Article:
Since I just got through writing a post on MIT professor Robert Pindyck—who admits that the only case for aggressive action at this point is to combat unlikely catastrophic scenarios that will probably not happen even if governments do nothing—I was curious to see how the Vox writer could possibly have come up with the opposite conclusion. In the rest of this post, I’ll show a few of the problems with his analysis. The whole episode shows the neutral outsider how to be careful when navigating the rhetoric in the climate change debate.
Problem #1: Confusion Over “Business as Usual”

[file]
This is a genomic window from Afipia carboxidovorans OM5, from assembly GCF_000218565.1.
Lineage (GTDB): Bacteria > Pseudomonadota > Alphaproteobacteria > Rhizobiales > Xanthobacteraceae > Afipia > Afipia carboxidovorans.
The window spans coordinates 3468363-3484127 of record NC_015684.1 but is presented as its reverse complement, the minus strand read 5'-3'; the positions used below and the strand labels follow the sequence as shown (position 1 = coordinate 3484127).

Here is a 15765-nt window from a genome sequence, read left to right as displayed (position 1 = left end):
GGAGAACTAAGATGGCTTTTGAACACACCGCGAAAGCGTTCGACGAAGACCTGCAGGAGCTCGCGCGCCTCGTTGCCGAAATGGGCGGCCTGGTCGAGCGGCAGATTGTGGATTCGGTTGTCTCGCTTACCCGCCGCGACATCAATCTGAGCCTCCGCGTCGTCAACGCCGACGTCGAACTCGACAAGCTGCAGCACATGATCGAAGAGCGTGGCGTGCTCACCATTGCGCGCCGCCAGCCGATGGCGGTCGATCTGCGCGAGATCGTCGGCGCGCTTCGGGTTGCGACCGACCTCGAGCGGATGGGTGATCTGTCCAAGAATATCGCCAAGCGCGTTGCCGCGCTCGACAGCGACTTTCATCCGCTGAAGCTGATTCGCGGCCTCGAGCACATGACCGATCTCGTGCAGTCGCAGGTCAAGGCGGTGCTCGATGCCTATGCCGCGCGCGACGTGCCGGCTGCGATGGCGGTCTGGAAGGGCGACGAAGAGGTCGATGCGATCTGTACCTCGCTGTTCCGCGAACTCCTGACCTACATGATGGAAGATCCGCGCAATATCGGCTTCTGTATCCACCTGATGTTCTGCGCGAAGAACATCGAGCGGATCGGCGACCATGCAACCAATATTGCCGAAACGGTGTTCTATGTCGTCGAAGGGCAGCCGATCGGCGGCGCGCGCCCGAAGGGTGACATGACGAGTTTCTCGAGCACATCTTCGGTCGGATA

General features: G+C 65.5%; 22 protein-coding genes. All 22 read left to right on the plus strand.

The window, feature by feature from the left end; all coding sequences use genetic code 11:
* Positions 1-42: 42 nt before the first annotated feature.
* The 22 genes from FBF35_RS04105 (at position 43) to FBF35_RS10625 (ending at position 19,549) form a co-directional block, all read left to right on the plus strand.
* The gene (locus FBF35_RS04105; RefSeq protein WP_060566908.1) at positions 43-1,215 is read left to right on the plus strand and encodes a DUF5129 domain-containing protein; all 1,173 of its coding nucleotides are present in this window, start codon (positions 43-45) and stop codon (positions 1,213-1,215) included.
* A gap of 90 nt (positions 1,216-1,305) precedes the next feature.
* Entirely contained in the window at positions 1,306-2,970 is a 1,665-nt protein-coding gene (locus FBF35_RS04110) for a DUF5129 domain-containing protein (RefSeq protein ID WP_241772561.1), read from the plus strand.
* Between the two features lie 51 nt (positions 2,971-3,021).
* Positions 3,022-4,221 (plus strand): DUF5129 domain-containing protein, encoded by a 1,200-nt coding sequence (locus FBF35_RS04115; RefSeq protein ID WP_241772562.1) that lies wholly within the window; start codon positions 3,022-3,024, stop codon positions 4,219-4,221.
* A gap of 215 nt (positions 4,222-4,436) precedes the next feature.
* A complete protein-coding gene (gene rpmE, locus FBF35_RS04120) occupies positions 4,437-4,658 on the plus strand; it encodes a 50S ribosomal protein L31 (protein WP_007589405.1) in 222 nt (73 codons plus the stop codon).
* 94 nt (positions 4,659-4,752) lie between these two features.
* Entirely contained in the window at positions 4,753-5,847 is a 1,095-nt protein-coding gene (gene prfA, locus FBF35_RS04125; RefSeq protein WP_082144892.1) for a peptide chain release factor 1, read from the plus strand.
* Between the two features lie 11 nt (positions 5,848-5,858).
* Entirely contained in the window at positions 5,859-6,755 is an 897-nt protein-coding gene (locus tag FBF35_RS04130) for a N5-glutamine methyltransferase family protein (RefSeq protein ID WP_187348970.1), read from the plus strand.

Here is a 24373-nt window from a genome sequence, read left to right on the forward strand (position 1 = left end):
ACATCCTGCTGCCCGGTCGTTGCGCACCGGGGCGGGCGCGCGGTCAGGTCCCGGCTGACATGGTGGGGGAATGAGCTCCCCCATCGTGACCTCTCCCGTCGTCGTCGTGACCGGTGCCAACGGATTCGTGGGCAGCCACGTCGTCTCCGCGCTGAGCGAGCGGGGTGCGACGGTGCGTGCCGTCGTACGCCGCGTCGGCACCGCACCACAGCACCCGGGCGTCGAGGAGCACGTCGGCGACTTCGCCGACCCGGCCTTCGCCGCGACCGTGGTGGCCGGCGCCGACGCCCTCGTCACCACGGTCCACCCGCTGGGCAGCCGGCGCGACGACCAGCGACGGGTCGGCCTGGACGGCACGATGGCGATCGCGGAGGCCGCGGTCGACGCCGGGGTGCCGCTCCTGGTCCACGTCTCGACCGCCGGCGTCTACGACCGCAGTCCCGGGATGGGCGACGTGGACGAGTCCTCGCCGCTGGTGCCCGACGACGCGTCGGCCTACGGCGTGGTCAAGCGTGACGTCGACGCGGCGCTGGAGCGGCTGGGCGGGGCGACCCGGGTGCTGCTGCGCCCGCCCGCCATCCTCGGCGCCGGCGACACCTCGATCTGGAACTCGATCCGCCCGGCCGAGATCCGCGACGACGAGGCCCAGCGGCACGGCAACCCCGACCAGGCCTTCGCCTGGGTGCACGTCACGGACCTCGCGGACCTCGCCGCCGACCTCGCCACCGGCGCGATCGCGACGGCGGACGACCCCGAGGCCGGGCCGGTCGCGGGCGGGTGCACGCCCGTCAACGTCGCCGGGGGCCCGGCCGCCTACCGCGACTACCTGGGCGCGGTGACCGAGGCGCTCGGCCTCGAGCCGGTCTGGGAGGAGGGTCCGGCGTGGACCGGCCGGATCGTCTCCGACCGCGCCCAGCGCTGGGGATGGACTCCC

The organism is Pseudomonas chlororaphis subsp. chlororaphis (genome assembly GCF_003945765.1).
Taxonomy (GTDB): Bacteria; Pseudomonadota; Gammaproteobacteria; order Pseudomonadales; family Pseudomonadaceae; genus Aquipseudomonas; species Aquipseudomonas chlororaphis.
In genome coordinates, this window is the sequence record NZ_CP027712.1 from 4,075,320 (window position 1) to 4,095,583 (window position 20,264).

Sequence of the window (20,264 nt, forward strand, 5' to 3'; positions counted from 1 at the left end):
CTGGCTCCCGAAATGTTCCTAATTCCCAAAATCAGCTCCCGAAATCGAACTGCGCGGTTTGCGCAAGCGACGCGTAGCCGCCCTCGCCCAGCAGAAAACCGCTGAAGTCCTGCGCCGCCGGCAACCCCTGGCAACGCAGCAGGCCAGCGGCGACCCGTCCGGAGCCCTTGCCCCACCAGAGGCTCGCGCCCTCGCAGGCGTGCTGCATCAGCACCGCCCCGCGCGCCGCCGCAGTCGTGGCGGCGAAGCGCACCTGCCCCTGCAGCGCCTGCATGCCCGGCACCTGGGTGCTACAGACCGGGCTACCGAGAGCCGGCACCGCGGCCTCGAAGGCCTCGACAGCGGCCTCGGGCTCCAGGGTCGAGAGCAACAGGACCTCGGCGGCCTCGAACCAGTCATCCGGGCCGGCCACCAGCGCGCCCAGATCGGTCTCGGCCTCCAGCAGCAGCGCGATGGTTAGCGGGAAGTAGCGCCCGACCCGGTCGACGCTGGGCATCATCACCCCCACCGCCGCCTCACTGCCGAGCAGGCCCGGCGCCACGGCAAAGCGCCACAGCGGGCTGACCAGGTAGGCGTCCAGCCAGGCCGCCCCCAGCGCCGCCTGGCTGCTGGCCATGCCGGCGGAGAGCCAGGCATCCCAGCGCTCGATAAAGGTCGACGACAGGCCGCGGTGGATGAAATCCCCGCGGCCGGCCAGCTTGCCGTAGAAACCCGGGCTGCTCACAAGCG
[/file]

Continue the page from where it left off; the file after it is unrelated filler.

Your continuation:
The first major problem in Roberts’ Vox piece is his inaccurate description of the various climate scenarios contained in the latest IPCC report. Here’s the chart taken from the Fifth Assessment Report (AR5), followed by Roberts’ commentary on it:
“The black line is carbon emissions to date. The red line is the status quo — a projection of where emissions will go if no new substantial policy is passed to restrain greenhouse gas emissions.” – David Roberts, commenting on the above chart.